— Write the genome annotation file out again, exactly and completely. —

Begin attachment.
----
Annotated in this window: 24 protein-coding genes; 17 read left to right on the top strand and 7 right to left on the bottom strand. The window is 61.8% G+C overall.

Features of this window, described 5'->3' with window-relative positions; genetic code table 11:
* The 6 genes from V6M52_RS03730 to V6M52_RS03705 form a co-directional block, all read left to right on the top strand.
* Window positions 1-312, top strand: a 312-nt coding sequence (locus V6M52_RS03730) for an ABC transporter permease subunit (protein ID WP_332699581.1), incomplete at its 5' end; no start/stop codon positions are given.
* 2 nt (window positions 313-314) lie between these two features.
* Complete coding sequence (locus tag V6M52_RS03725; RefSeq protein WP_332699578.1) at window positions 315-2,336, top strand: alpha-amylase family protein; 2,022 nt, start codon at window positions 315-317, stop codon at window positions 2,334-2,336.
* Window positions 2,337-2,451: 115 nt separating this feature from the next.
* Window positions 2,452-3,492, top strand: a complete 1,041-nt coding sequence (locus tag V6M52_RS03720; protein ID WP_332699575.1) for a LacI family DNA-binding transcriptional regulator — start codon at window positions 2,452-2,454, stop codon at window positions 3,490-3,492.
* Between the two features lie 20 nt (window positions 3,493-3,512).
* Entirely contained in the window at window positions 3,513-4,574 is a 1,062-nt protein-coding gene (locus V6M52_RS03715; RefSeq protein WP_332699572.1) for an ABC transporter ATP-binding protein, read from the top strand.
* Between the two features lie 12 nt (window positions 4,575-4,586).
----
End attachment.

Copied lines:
Annotated in this window: 24 protein-coding genes; 17 read left to right on the top strand and 7 right to left on the bottom strand. The window is 61.8% G+C overall.

Features of this window, described 5'->3' with window-relative positions; genetic code table 11:
* The 6 genes from V6M52_RS03730 to V6M52_RS03705 form a co-directional block, all read left to right on the top strand.
* Window positions 1-312, top strand: a 312-nt coding sequence (locus V6M52_RS03730) for an ABC transporter permease subunit (protein ID WP_332699581.1), incomplete at its 5' end; no start/stop codon positions are given.
* 2 nt (window positions 313-314) lie between these two features.
* Complete coding sequence (locus tag V6M52_RS03725; RefSeq protein WP_332699578.1) at window positions 315-2,336, top strand: alpha-amylase family protein; 2,022 nt, start codon at window positions 315-317, stop codon at window positions 2,334-2,336.
* Window positions 2,337-2,451: 115 nt separating this feature from the next.
* Window positions 2,452-3,492, top strand: a complete 1,041-nt coding sequence (locus tag V6M52_RS03720; protein ID WP_332699575.1) for a LacI family DNA-binding transcriptional regulator — start codon at window positions 2,452-2,454, stop codon at window positions 3,490-3,492.
* Between the two features lie 20 nt (window positions 3,493-3,512).
* Entirely contained in the window at window positions 3,513-4,574 is a 1,062-nt protein-coding gene (locus V6M52_RS03715; RefSeq protein WP_332699572.1) for an ABC transporter ATP-binding protein, read from the top strand.
* Between the two features lie 12 nt (window positions 4,575-4,586).